Path cleared for 10 percent sewer rate hike in Great Barrington
The lack of surprise apparently made for a calm public hearing at Town Hall on Monday, as town officials announced a possible 10 percent hike for 2018, and the Select Board unanimously approved it, in case it's necessary.
No one complained about the sewer rate hike, however. Nor did anyone stand up to speak on the 2018 tax rate, up 7 cents from last year to $14.98 per $1,000 of value, which the board set Monday as well. The median home in town is valued at $301,000.
Sean VanDeusen, director of the town's Department of Public Works, said a 10 percent rate increase would, for the average homeowner, amount to about $46 per month in 2018, which is $552 annually. And with the same increase each year over the next five years, it would help cover $11 million in debt from the last two phases of upgrades, he said.
It would also cover capital projects to upgrade pump stations and other improvements to adhere to state Department of Environmental Protection regulations, VanDeusen noted.
He reminded everyone that the plant operates through an enterprise fund, so the revenue comes only from taxpayers.
Later, he told The Eagle an increase next year isn't a sure thing. There are many variables, including how much other town revenue and possible grants can offset it, he said.
"I just wanted people to know a scenario that's possible," he said. "It could be less, it could be more."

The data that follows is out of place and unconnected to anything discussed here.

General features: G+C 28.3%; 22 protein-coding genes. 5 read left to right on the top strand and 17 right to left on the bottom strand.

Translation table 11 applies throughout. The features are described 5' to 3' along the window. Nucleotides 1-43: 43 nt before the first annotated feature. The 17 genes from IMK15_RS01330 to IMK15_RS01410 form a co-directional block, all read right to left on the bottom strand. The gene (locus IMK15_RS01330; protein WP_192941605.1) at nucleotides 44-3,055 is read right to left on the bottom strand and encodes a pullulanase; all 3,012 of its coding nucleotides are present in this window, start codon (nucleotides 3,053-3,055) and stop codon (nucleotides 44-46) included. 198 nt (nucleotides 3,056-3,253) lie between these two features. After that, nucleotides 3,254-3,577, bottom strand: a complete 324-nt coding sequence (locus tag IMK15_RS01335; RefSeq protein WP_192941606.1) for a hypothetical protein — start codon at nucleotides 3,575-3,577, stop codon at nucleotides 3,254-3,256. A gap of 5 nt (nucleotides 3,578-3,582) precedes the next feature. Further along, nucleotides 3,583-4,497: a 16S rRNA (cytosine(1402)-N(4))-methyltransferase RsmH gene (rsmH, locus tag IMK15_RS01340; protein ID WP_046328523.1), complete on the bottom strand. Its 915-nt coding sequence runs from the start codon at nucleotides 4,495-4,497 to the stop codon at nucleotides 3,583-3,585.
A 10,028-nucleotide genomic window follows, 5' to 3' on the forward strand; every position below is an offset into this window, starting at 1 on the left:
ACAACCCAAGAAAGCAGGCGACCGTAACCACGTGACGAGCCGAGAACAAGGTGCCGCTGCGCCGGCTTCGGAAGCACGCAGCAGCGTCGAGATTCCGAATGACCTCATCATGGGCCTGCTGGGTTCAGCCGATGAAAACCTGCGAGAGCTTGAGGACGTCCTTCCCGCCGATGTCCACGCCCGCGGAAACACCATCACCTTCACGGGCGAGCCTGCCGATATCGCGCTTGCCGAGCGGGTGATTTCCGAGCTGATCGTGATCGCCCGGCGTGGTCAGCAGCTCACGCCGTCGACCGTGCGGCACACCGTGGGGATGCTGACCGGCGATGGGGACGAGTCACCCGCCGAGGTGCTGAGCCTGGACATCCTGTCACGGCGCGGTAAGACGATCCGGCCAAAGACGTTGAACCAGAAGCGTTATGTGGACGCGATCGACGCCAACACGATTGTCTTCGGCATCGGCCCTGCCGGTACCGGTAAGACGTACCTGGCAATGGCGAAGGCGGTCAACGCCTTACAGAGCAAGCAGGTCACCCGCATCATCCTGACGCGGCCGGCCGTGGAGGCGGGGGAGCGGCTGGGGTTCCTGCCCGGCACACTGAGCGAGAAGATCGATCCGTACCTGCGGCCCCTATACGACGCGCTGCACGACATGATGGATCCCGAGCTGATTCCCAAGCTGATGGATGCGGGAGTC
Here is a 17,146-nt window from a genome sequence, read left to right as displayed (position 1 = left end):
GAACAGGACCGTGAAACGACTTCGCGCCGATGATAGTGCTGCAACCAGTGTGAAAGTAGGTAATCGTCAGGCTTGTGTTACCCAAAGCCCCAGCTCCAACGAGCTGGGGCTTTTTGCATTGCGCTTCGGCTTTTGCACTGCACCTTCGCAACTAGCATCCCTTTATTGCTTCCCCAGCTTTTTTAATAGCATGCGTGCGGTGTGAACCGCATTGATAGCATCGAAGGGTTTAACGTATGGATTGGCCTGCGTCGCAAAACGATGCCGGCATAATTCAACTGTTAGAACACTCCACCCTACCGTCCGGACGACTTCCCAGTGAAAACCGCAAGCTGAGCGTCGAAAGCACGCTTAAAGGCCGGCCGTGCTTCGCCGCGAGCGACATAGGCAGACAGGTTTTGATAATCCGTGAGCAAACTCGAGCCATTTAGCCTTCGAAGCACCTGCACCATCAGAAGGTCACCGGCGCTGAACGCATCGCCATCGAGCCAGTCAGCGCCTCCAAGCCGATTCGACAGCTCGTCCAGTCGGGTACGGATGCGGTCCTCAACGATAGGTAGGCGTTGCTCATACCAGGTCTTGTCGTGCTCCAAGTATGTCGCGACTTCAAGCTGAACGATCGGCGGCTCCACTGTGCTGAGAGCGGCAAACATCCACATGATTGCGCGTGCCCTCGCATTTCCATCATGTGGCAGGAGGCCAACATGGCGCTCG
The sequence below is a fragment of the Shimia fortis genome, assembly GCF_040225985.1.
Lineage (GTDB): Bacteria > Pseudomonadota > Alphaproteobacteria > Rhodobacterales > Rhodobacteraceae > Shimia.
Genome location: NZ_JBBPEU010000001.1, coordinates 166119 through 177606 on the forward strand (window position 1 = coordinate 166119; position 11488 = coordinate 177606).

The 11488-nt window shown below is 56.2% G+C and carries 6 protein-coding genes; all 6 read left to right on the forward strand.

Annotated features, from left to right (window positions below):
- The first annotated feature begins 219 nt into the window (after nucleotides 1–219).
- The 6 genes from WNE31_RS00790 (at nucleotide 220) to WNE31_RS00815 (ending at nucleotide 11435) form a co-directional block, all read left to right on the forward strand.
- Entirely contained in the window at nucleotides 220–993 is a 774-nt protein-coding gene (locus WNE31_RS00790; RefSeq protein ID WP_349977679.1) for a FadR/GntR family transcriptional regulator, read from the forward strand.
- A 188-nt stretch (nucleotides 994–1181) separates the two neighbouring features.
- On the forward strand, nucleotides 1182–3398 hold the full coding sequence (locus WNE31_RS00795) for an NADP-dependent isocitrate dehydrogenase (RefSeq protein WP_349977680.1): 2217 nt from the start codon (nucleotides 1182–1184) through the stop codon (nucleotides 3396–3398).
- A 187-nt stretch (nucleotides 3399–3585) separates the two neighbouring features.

Both VanDeusen and Town Manager Jennifer Tabakin said a steep rate hike a few years ago made for some ratepayer pain, and the town would rather prepare now with steady increases of 10 percent each year for the next five years.
"We knew this was coming. It's not a surprise, and we talked about it," said Select Board Chairman Sean Stanton.
Besides, the annual homeowner cost of what would be roughly $552 after an increase isn't the highest around, and it's well below the state average of $750, VanDeusen noted.
He added that the annual rate in Lenox is roughly $600. In Lee, it's $650.
VanDeusen later explained why costs are going up as towns have had to upgrade.
"These systems were all built in the 1970s, and they're reaching the end of their life."
Reach staff writer Heather Bellow at 413-329-6871
TALK TO US
If you'd like to leave a comment (or a tip or a question) about this story with the editors, please email us. We also welcome letters to the editor for publication; you can do that by filling out our letters form and submitting it to the newsroom.